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GT sibling rivalry: Peugeot’s 308 brothers battle it out

2016-08-15 13:45

BROTHERS IN ARMS: Two of Peugeot's finest, the 308 PureTech and 308 GT, go head-to-head. Image: Wheels24

Charlen Raymond

Cape Town - When you have a choice between two cars from the same manufacturer and each one is as accomplished as the other, how do you go about choosing between derivatives?

That’s what many potential owners will be faced with when visiting a Peugeot dealership, looking to invest in the 308 hatchback range.

The two models in question - the PureTech and GT - are fighting at different ends of the spectrum but both have their unique selling points in the fiercely-contested local hatchback market.

Same clean design

Fluid lines and clean angles makes the 308 one of the more attractive hatchbacks SA. Both cars have the same confident stance and tinted rear windows add poise to the overall design.

The wheels fill the arches nicely and the rear rounds off an overall attractive package. 

Differences between the two aren't that obvious at first glance. Each set of rims is model-specific; the PureTech’s 17” rims are more simplistic compared to the GT’s in-your-face 18”  design. At the rear, both cars feature the same silver exhaust (even if it just for show), but the badging gives the game away as to which model you’re looking at.

Overall, the design of the 308 is inspiring, but it does not radiate that je-ne-sais-quoi...

READ: Peugeot 308 GT spices up SA line-up

Two models, same interior

The interior is clean, uncluttered, and devoid of unnecessary dials and switches. Accessing both vehicles’ settings is completed by using the large touchscreen found atop the dashboard. Everything from light, temperature and connecting your phone via Bluetooth is done via the touchscreen. Each of the six accessible categories has a second page of menus with large images and letters. Switching between menus is a breeze.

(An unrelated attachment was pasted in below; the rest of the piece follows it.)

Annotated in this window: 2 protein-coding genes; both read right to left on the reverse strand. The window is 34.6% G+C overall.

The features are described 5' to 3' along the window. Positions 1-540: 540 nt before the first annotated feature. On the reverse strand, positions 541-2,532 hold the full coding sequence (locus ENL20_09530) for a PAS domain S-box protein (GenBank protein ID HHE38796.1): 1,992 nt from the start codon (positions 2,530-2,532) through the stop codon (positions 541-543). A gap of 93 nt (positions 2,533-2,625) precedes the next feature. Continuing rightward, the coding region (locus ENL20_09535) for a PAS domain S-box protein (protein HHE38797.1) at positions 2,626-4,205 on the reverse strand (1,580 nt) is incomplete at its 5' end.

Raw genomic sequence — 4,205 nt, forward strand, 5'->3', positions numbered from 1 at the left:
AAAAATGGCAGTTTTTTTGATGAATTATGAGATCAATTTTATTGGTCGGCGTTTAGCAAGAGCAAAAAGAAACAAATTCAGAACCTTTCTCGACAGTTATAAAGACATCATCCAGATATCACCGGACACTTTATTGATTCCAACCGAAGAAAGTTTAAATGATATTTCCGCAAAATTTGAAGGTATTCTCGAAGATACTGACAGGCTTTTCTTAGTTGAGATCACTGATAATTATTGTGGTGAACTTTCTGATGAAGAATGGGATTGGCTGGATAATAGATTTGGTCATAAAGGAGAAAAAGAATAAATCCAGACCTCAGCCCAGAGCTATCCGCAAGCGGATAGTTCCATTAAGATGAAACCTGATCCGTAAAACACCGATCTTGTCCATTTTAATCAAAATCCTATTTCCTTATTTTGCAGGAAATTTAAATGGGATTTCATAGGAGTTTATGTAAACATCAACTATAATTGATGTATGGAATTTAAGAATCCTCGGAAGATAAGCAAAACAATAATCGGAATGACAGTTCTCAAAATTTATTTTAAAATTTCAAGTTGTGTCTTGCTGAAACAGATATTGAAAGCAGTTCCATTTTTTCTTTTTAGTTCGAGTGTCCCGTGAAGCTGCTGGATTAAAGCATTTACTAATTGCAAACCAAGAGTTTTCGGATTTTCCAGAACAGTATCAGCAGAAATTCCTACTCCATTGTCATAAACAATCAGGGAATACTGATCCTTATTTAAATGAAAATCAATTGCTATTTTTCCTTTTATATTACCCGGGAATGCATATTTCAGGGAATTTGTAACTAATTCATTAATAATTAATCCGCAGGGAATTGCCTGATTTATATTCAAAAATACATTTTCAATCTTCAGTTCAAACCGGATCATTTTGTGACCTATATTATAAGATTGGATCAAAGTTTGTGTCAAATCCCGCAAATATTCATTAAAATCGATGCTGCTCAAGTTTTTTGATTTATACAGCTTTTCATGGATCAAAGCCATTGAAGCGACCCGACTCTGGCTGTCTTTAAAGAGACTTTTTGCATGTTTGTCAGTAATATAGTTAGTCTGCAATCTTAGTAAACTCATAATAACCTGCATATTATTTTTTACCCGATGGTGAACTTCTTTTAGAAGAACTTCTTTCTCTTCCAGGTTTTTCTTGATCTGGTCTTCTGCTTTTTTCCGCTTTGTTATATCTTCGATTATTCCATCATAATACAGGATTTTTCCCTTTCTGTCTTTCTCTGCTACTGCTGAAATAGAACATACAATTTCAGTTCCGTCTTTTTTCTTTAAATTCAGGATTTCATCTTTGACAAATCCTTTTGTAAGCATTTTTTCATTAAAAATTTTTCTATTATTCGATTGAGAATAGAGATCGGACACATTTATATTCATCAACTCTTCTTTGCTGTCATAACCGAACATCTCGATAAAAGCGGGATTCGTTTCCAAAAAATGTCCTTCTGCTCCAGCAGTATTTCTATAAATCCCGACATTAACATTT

The materials used throughout the cabin feel durable and premium. It does not give the impression of cheapness or that Peugeot skimped on quality. Sadly, space for rear passengers is minimal. With the driver’s seat positioned to my liking, someone with a similar height/weight (1.86m tall, 87kg) will have to squeeze as rear leg room is frustratingly tight. What the car lacks in rear space it makes up for with a decent-sized boot.

The front lacks heatable seats, though there is a massage function. When it comes to the one or the other, my preference would be heatable seats. Having your back massaged on the go is soothing, especially during traffic, but it won’t help you fight frigid road conditions. A warm back is a happy back.

Gadgets and features

The 308 range, and especially these two models, are filled to the brim with standard equipment. Features such as front-rear parking sensors and auto wipers (with rain sensors) are standard, as well as an electric handbrake. The GT has keyless entry/start and a Driver Sport Pack and the PureTech only has Sport mode. Both cars feature Eco mode with stop/start technology.

A photo posted by Wheels24 (@wheels24_sa) on

Driving traits of the…

PureTech

The PureTech has a very different character to the GT. It’s slower, obviously, and demands its driver to take on a more relaxed driving style. Its three-cylinder engine was designed to be as frugal as possible and a sensitive foot will return decent fuel consumption. The PureTech does have a big downside; drive it too hard and fuel consumption rises quite steeply; with Sport mode raising fuel consumption even further.